Even as the Trump Administration levels its big guns at national funding for scientific research, New York State is doubling down on its commitment to life sciences.

Leaders of business and medical-research organizations across the state are hailing Albany’s 10-year, $620 million plan to turn New York into one big life-sciences cluster. The economic-development strategy was championed by Gov. Andrew Cuomo and adopted by the state Legislature this week as part of the 2017-18 state budget.

Also part of the state budget package: $5 million in funding for state-run incubators and startup-friendly “Hot Spot” locations through the New York State Certified Business Incubator and Innovation Hot Spots program.

The $5 million matches current spending levels and is a solid score, considering “early signs were not good” for the the 10 Innovation Hot Spots, one for each of the state’s economic zones, including the Long Island High Technology Incubator at Stony Brook University, according to Marc Alessi, executive director of the Business Incubator Association of New York State Inc.

“Working together and with the aid of our supporters in the Legislature, we were able to maintain incubator and Hot Spots operations funding at the $5 million level,” noted Alessi, an attorney and former New York State Assembly member.

Business Incubator Association activists also had a hand in convincing Albany to eliminate proposed changes to the Start-Up NY program that would have ended automatic inclusion in the program for incubator and hotspot graduates.

Alessi – a former executive director of the Long Island Angels Network and current CEO of Shirley-based MRI/PET scanning startup SynchroPET, among several other irons in Long Island’s entrepreneurial fires – ranked that Start-Up NY rules redux another significant achievement for the regional innovation economy.

“Many of us pointed out the negative effect of these changes, especially now as the program is beginning to have an impact on our innovation ecosystem in New York State, in large part thanks to graduates from incubators and Hot Spots,” Alessi said this week.

But for innovators on Long Island and across the Empire State, the biggest news of the week – particularly in light of the titanic beating President Donald Trump’s first federal budget proposal puts on the national scientific-research community – was Albany’s heavy-nine-figure laser-focus on life sciences.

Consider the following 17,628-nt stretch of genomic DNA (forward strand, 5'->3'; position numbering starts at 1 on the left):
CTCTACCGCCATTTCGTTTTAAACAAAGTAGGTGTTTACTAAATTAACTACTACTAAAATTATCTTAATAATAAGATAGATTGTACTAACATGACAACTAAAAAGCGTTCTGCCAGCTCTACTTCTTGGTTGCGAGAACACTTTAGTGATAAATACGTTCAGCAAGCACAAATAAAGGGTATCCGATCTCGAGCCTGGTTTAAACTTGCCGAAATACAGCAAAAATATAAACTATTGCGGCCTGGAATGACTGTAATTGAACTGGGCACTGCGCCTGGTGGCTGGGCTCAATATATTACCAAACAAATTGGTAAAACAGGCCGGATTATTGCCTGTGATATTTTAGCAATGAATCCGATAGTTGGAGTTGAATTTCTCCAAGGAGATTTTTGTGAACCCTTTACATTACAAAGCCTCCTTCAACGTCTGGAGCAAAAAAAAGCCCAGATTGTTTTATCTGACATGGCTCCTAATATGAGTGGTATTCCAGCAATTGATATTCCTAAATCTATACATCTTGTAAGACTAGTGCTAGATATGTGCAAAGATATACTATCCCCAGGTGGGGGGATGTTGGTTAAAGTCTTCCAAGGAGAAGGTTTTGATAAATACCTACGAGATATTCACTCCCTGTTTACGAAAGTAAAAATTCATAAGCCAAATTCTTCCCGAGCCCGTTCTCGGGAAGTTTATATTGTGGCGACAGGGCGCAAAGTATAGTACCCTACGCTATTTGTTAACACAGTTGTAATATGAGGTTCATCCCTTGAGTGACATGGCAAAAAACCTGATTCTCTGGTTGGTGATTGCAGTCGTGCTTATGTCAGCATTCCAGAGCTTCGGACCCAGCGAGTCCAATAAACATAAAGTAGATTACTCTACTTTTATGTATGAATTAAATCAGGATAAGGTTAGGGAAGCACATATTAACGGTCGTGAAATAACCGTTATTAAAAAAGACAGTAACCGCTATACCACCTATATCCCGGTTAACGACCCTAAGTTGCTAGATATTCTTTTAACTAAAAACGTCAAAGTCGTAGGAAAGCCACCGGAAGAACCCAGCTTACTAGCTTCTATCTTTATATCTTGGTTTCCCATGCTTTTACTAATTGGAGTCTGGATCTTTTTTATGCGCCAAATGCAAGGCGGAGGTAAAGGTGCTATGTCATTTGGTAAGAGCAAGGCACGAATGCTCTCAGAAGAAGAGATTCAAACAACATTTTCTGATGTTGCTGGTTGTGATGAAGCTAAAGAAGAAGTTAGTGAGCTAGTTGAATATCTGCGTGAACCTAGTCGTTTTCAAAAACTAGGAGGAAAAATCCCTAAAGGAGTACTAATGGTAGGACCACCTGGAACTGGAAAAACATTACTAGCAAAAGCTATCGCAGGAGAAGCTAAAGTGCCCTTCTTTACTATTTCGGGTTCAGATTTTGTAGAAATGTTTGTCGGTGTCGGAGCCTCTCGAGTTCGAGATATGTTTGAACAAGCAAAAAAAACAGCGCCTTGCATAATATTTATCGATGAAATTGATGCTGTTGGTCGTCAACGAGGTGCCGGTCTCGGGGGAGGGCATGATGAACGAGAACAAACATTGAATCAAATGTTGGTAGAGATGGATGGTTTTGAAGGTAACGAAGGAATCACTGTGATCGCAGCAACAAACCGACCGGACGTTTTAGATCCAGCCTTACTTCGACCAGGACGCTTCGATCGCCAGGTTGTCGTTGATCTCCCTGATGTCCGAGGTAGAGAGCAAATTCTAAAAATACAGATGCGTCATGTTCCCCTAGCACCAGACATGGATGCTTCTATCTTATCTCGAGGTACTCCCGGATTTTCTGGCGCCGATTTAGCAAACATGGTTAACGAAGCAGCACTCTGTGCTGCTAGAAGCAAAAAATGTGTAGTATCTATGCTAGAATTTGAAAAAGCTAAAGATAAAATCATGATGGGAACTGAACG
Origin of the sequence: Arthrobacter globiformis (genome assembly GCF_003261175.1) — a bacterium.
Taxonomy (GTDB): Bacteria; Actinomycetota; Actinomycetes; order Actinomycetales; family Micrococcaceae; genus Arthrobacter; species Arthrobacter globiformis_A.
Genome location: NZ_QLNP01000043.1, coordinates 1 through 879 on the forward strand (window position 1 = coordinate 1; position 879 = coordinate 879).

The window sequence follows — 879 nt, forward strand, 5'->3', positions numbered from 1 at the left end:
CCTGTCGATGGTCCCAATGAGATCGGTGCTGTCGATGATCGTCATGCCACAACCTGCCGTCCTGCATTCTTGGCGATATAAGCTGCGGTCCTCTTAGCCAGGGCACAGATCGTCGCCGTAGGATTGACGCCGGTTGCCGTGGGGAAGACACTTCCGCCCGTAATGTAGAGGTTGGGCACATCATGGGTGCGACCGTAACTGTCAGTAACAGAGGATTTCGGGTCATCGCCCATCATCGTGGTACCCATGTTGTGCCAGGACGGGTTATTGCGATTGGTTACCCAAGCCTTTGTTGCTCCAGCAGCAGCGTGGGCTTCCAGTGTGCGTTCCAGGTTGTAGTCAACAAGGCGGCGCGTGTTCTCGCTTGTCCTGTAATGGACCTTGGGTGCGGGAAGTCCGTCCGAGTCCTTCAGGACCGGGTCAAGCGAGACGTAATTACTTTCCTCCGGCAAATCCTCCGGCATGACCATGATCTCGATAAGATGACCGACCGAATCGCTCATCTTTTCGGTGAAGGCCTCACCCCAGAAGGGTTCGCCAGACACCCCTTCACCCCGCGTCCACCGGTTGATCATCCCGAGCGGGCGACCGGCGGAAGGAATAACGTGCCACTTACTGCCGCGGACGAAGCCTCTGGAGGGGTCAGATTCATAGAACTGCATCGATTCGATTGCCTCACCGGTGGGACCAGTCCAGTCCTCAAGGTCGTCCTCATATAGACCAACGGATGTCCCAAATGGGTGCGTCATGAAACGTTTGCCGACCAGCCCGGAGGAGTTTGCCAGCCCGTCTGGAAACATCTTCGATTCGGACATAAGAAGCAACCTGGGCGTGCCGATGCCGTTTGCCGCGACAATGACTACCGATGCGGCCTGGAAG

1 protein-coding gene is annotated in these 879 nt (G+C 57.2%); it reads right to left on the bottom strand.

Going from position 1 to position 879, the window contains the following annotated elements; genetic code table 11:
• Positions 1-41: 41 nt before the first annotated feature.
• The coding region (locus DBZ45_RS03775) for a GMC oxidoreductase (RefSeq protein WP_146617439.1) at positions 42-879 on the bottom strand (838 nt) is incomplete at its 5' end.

The plan – strongly supported by the Long Island Regional Economic Development Council and business-development organizations in New York City and Westchester – includes a $320 million stipend for services, loans and grants covering life-sciences programs, including funding for lab space, equipment purchases and general venture-capital purposes.

The $620 million package also includes research-and-development-based tax credits of up to $500,000 per year for qualifying companies, with a sliding scale based on number of employees and other qualifiers.

In a joint statement issued this week, New York economic-development leaders projected $3 billion in annual economic activity and the ultimate creation of 24,000 new jobs through statewide life-sciences R&D initiatives – none of which would be possible without Albany’s initiative, which directly contradicts the president’s plan to gut scientific funding in favor of a military buildup.

Trump’s FY2018 federal budget proposal – which slashes National Institutes of Health funding by $5.8 billion and cuts the Environmental Protection Agency budget by 31 percent, among other scientifically shortsighted line items – has been labeled everything from “backward looking” (by SBU Economic Development Director Ann-Marie Scheidt) to “morally obscene” (by U.S. Senator Bernie Sanders, D-Vermont).

Alessi expressed gratitude for the Innovation and Incubator Hot Spots funding to a host of lawmakers, including State Sens. Ken LaValle (R-Port Jefferson) and Marty Golden (R-Brooklyn) and Assemblyman Fred Thiele (D-Bridgehampton). They “listened and worked with us to ensure that these economic-development programs will continue to serve the people of the State of New York,” Alessi noted.The fate of that 2018 federal tab is yet to be decided. But whatever happens in Washington, life-sciences research will be alive and well in New York, much to the relief of several key economic-development insiders.

If Trump’s budget looks backward, Albany has made a “forward-looking commitment to life sciences,” agreed Kathryn Wylde, president and CEO of the Partnership for New York City.

“This puts New York at the forefront of one of the world’s fastest-growing industries,” Wylde said Tuesday, adding the $620 million package “leverages the enormous assets of our medical-research institutions to generate new businesses and jobs.”

Albany’s focus on scientific research is nothing new, noted Kevin Law, president and CEO of the Long Island Association and co-chairman of the LIREDC, but it’s especially gratifying now.

“New York has invested heavily in basic research over the years,” Law said. “But with Governor Cuomo’s new program, we are moving to support the growth of businesses that will generate a real return on that investment for the state and for our great academic medical centers and research institutions.”